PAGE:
At the end of February I was able to stop by the owl nest and see the baby almost grown up. He was still pretty fuzzy but was looking more like an adult.
One of the parents was always close by.
Then in mid-March I stopped by again and the baby was looking all grown up. Almost as big as his parents. He was very curious, always looking around at the sounds of the birds and squirrels going by.
The morning was so nice that I hung around the park watching the fishing boats go by. This one was pulling up bait fish and getting followed by the pelicans looking for a handout.
The old trees in the park near the nest have a lot of personality.
It was the beginning of a great weekend.
Some shots of the parent high up in the tree.
Mom was sitting low in the nest.
In late February I stopped by a park nearby to see if any baby owls were born. I could see the mom in the nest and I had heard there was at least one baby but I couldn’t see anything. Finally, right before leaving, the baby popped it’s head up for a few minutes. Maybe a week old at this point.
I stopped by the nest for a quick peak a few days later and the baby was sitting up higher in the nest and looked much older at this point. For the last several years this couple has had 2 babies. Not sure why this is an only child this year.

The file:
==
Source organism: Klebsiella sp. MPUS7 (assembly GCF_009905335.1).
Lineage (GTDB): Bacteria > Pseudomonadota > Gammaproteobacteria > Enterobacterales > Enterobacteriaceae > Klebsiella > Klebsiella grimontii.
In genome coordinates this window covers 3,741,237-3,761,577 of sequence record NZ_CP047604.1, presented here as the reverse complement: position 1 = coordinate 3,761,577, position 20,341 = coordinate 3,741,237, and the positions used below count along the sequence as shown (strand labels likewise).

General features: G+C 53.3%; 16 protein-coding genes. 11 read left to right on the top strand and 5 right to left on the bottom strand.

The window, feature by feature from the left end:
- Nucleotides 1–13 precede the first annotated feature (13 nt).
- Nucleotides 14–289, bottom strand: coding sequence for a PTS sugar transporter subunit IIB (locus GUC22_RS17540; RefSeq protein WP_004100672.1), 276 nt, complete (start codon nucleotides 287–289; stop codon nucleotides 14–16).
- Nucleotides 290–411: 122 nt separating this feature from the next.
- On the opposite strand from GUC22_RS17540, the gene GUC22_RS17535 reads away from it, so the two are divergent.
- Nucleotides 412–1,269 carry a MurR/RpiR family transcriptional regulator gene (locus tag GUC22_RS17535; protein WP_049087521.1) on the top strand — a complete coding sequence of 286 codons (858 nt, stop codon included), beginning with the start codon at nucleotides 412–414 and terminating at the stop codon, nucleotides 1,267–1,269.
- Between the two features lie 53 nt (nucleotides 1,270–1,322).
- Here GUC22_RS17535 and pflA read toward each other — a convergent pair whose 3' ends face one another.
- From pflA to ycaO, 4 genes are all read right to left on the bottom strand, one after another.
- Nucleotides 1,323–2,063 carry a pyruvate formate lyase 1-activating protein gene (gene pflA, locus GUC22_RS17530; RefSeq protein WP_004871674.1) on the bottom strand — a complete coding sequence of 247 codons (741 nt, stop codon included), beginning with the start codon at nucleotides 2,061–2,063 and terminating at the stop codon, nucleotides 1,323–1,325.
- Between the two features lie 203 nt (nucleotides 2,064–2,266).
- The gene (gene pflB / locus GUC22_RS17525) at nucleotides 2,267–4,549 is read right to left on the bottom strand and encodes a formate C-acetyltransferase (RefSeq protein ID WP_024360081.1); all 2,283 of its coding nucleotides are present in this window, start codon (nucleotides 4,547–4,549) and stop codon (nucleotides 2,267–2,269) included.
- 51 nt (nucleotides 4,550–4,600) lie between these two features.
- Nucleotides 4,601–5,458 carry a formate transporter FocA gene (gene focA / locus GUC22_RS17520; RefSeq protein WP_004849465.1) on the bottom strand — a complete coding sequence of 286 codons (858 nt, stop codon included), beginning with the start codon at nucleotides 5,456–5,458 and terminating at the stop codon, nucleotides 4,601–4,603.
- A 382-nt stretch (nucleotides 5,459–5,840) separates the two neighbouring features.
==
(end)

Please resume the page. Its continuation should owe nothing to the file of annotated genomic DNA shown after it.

Nearby this squirrel was hiding in a hole in a tree. I wonder if he’s building a nest in there.
One of the parents keeping an eye on the kids.
“Mom, I’m hungry!”
“Big brother, you better come down from there. Mom’s here with breakfast.”
“Lady, are you going to watch us eat?”
“I guess he’s not coming down so we’ll eat without him.”
The older baby had climbed to the very top of the tree and was sleeping in the moss so the youngest was all alone on the nest. Mom came down for a while and fed it. Not sure what they were eating, rabbit or squirrel?
“Peek A Boo” from the other side of the tree.
They grow up so fast. These were taken in late March, the last time I saw the babies on the nest. Not long after this the oldest was already moving to other trees. Hopefully we’ll see new babies next winter.
Both parents were close to the nest. Mom out in the open in the top picture. Dad was trying to hide in the moss while napping.
Mom eventually flew down to the nest. She turned her back when she was feeding the little ones so I don’t have a shot of that. After a few minutes she left again, flying to a branch nearby.